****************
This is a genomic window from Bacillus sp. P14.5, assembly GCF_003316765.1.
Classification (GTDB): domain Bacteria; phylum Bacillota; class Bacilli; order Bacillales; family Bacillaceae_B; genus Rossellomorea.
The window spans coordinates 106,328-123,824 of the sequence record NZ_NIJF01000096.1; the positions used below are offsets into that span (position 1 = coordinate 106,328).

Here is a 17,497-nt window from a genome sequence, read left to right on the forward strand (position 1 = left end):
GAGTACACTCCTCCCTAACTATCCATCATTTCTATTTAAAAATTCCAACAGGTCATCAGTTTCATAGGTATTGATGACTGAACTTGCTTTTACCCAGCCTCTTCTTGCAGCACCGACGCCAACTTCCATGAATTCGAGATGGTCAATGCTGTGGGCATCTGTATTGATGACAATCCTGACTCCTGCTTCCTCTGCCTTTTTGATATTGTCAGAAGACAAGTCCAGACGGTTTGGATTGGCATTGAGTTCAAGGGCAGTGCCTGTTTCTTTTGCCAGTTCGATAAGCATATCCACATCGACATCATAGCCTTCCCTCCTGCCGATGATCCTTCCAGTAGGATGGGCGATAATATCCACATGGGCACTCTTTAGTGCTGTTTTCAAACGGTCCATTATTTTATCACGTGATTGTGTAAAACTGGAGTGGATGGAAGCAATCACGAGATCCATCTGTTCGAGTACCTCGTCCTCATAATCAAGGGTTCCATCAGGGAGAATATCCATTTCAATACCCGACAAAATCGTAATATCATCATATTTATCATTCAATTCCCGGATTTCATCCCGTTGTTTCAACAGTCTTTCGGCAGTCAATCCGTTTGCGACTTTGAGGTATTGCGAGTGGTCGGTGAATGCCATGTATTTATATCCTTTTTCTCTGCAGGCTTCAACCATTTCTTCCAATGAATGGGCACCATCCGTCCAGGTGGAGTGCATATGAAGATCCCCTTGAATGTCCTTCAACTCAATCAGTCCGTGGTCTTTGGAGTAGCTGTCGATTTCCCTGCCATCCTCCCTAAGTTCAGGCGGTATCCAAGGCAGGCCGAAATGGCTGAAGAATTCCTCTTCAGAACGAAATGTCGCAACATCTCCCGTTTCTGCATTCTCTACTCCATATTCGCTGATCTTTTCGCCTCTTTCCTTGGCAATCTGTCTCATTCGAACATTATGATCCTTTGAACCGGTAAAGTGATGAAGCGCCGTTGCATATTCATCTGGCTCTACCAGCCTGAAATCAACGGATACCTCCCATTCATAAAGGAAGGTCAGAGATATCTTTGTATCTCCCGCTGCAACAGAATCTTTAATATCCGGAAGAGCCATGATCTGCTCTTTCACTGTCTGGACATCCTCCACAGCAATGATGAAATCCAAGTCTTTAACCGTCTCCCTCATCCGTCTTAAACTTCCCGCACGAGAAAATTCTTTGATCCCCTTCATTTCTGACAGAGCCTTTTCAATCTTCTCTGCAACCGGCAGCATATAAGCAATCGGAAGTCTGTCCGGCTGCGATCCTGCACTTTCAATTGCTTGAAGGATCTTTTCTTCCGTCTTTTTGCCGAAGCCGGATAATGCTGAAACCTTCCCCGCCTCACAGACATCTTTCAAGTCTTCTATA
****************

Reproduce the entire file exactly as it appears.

This is a genomic window from Bacillus sp. P14.5, assembly GCF_003316765.1.
Classification (GTDB): domain Bacteria; phylum Bacillota; class Bacilli; order Bacillales; family Bacillaceae_B; genus Rossellomorea.
The window spans coordinates 106,328-123,824 of the sequence record NZ_NIJF01000096.1; the positions used below are offsets into that span (position 1 = coordinate 106,328).

Here is a 17,497-nt window from a genome sequence, read left to right on the forward strand (position 1 = left end):
GAGTACACTCCTCCCTAACTATCCATCATTTCTATTTAAAAATTCCAACAGGTCATCAGTTTCATAGGTATTGATGACTGAACTTGCTTTTACCCAGCCTCTTCTTGCAGCACCGACGCCAACTTCCATGAATTCGAGATGGTCAATGCTGTGGGCATCTGTATTGATGACAATCCTGACTCCTGCTTCCTCTGCCTTTTTGATATTGTCAGAAGACAAGTCCAGACGGTTTGGATTGGCATTGAGTTCAAGGGCAGTGCCTGTTTCTTTTGCCAGTTCGATAAGCATATCCACATCGACATCATAGCCTTCCCTCCTGCCGATGATCCTTCCAGTAGGATGGGCGATAATATCCACATGGGCACTCTTTAGTGCTGTTTTCAAACGGTCCATTATTTTATCACGTGATTGTGTAAAACTGGAGTGGATGGAAGCAATCACGAGATCCATCTGTTCGAGTACCTCGTCCTCATAATCAAGGGTTCCATCAGGGAGAATATCCATTTCAATACCCGACAAAATCGTAATATCATCATATTTATCATTCAATTCCCGGATTTCATCCCGTTGTTTCAACAGTCTTTCGGCAGTCAATCCGTTTGCGACTTTGAGGTATTGCGAGTGGTCGGTGAATGCCATGTATTTATATCCTTTTTCTCTGCAGGCTTCAACCATTTCTTCCAATGAATGGGCACCATCCGTCCAGGTGGAGTGCATATGAAGATCCCCTTGAATGTCCTTCAACTCAATCAGTCCGTGGTCTTTGGAGTAGCTGTCGATTTCCCTGCCATCCTCCCTAAGTTCAGGCGGTATCCAAGGCAGGCCGAAATGGCTGAAGAATTCCTCTTCAGAACGAAATGTCGCAACATCTCCCGTTTCTGCATTCTCTACTCCATATTCGCTGATCTTTTCGCCTCTTTCCTTGGCAATCTGTCTCATTCGAACATTATGATCCTTTGAACCGGTAAAGTGATGAAGCGCCGTTGCATATTCATCTGGCTCTACCAGCCTGAAATCAACGGATACCTCCCATTCATAAAGGAAGGTCAGAGATATCTTTGTATCTCCCGCTGCAACAGAATCTTTAATATCCGGAAGAGCCATGATCTGCTCTTTCACTGTCTGGACATCCTCCACAGCAATGATGAAATCCAAGTCTTTAACCGTCTCCCTCATCCGTCTTAAACTTCCCGCACGAGAAAATTCTTTGATCCCCTTCATTTCTGACAGAGCCTTTTCAATCTTCTCTGCAACCGGCAGCATATAAGCAATCGGAAGTCTGTCCGGCTGCGATCCTGCACTTTCAATTGCTTGAAGGATCTTTTCTTCCGTCTTTTTGCCGAAGCCGGATAATGCTGAAACCTTCCCCGCCTCACAGACATCTTTCAAGTCTTCTATA